According to its website, Fit for Work will stop running from 15 December, although the advice it publishes for employers and employees and the free telephone line will still be available.
The announcement, slipping in almost unnoticed on the website, comes after the department for Work and Pensions confirmed there had been ‘very low take up’ of the scheme.
Stating in the Improving Lives: Future of Work, Health and Disability paper, which aims to help 1 million more people get into work over the next decade, it says:
“We want every individual to have access to appropriate and timely occupational health advice and support, to prevent short-term sickness becoming long-term, and to reduce the risk of people falling out of work.
Occupational health and other related professions and services have a critical role to play in delivering this vision.”
But it continues that responses to the consultation show there have been problems with ‘capability’ of OH services.
Fit for Work has been dogged by failures since it was launched in September 2015 under David Cameron. It was designed as a free, voluntary and confidential service to support employees if they have been, or are likely to be, off work for four weeks or more. Both GPs and employers could refer patients to the service.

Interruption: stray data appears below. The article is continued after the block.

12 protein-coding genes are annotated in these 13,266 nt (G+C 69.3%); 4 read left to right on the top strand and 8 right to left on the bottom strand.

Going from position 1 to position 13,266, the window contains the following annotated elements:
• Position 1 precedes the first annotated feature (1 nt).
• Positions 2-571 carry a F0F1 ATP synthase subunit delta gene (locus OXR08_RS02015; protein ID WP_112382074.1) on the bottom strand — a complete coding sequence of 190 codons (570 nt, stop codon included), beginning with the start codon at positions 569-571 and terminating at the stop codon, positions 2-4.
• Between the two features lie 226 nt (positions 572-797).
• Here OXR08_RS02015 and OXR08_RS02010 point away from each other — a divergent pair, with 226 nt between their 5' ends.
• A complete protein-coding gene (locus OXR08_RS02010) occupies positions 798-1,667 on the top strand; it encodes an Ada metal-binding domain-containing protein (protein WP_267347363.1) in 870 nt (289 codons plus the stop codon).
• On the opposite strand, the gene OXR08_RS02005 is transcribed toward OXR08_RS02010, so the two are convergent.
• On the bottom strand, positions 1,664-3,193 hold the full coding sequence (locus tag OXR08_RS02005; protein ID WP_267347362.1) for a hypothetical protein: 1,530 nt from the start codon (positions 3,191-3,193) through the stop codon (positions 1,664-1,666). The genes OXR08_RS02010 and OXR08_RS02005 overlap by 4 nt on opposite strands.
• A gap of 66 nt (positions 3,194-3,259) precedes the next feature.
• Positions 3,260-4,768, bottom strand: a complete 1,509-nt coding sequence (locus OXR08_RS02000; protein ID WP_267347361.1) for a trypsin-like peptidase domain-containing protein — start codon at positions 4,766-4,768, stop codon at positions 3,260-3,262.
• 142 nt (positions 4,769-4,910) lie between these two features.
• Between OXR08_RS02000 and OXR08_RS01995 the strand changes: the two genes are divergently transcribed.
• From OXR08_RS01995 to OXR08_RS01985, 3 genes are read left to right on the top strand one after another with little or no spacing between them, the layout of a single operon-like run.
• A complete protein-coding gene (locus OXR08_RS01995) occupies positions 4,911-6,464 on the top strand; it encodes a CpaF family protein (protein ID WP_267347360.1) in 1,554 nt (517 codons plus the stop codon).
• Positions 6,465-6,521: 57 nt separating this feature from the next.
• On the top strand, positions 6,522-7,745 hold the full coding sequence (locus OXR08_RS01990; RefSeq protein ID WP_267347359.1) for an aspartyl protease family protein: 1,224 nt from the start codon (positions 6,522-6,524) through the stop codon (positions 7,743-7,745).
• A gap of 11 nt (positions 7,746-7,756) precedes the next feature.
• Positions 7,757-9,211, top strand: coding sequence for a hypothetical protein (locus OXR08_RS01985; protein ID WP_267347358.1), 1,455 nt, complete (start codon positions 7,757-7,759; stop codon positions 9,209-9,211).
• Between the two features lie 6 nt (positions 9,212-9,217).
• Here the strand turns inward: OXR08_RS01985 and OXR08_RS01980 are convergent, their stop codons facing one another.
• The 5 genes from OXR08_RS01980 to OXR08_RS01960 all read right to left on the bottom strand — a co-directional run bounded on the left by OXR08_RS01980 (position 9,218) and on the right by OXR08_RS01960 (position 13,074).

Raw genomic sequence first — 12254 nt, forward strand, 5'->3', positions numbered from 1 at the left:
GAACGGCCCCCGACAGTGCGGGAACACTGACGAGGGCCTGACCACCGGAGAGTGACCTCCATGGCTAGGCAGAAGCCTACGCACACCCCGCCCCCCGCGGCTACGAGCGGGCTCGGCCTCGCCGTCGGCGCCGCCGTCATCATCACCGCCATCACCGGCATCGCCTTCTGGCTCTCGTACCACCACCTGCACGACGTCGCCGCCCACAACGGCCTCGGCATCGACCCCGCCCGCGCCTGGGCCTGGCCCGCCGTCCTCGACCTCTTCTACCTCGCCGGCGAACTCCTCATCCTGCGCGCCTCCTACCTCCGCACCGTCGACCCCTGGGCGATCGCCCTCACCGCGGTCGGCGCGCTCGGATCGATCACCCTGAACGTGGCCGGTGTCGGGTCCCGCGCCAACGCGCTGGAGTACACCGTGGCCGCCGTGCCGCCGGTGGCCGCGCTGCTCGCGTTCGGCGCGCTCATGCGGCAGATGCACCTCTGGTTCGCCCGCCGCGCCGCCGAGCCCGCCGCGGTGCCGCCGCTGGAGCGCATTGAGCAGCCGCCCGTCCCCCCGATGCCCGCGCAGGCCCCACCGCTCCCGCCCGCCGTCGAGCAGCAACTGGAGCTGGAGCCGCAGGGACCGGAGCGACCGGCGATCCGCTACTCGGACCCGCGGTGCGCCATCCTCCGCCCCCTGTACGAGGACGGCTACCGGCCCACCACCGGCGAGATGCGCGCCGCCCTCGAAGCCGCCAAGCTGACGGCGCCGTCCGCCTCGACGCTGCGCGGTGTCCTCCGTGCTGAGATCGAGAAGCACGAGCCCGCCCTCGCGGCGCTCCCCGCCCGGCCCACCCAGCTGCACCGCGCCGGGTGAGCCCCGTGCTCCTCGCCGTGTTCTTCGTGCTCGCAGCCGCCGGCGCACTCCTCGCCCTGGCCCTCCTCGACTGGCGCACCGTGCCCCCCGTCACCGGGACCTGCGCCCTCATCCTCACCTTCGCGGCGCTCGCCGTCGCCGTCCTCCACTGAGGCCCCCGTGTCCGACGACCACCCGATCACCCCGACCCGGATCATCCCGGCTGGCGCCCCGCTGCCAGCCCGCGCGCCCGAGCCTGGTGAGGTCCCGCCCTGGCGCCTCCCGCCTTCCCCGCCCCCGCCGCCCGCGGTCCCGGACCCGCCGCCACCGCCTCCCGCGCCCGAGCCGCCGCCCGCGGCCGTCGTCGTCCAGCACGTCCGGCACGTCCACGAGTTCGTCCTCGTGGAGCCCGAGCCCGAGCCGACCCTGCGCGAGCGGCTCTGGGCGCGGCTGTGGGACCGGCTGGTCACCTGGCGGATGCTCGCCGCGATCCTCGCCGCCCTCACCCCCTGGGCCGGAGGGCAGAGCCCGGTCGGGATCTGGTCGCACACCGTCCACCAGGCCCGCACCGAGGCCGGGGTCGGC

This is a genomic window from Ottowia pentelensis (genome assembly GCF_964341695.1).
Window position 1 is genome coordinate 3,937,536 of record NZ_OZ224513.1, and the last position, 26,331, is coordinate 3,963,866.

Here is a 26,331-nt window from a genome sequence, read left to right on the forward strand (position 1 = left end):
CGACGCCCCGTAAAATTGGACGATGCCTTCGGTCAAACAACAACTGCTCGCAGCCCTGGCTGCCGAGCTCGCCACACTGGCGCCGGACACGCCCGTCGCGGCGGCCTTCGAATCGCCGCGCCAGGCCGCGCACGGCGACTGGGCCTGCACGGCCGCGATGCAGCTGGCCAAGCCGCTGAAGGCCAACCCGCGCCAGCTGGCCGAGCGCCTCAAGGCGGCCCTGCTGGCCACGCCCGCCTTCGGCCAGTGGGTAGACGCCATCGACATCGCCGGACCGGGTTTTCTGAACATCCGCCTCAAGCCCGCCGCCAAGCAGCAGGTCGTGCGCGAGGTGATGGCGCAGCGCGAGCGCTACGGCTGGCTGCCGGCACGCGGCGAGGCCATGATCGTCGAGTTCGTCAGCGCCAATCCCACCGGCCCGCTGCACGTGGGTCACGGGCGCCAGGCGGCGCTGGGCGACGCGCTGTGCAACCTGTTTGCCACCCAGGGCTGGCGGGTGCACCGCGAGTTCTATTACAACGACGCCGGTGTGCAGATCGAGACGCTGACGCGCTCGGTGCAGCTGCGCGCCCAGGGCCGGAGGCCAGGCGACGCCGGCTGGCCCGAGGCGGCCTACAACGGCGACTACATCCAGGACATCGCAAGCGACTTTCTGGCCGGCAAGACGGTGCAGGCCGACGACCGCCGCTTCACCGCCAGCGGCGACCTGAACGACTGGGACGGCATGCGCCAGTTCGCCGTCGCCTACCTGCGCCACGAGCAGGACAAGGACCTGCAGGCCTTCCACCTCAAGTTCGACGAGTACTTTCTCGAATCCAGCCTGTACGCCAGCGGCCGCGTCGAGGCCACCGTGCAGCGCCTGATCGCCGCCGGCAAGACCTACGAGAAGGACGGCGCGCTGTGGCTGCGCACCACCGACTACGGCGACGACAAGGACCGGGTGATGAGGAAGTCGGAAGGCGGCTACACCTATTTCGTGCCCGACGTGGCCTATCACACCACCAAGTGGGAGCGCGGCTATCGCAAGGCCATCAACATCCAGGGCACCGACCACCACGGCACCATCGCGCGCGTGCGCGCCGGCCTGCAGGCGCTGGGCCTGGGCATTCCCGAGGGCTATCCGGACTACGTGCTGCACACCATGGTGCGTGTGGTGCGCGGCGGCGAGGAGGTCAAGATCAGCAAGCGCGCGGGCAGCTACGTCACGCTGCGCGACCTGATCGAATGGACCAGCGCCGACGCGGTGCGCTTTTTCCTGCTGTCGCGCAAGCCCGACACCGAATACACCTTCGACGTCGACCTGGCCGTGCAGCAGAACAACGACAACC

EEF found only 5 per cent of its members had engaged with Fit for Work in its report which compared 2016 to 2017 take up of the service.
Terry Woolmer, head of health and safety policy at EEF, said: “Companies are clearly not persuaded of the benefits of using it, either because they already have some form of occupational health provision or, they are content to rely on the NHS.”
Fit for Work was delivered by Health Management Limited, an independent occupational health provider, serving approximately 600 large public and private sector clients.
The DwP is now ‘working closely with partners and stakeholders’ to create a new strategy on occupational health.
An Expert Working Group on occupational health will be appointed to lead on the work, considering technology, training and building the evidence base, in order to develop new proposals and a position by 2019/2020.
An Independent evaluation on Fit For Work is also due to be published in Spring 2018.
It is estimated that employers pay £9 billion a year for sick pay and associated costs. Each year, around 815,000 working are off work sick for four weeks or more.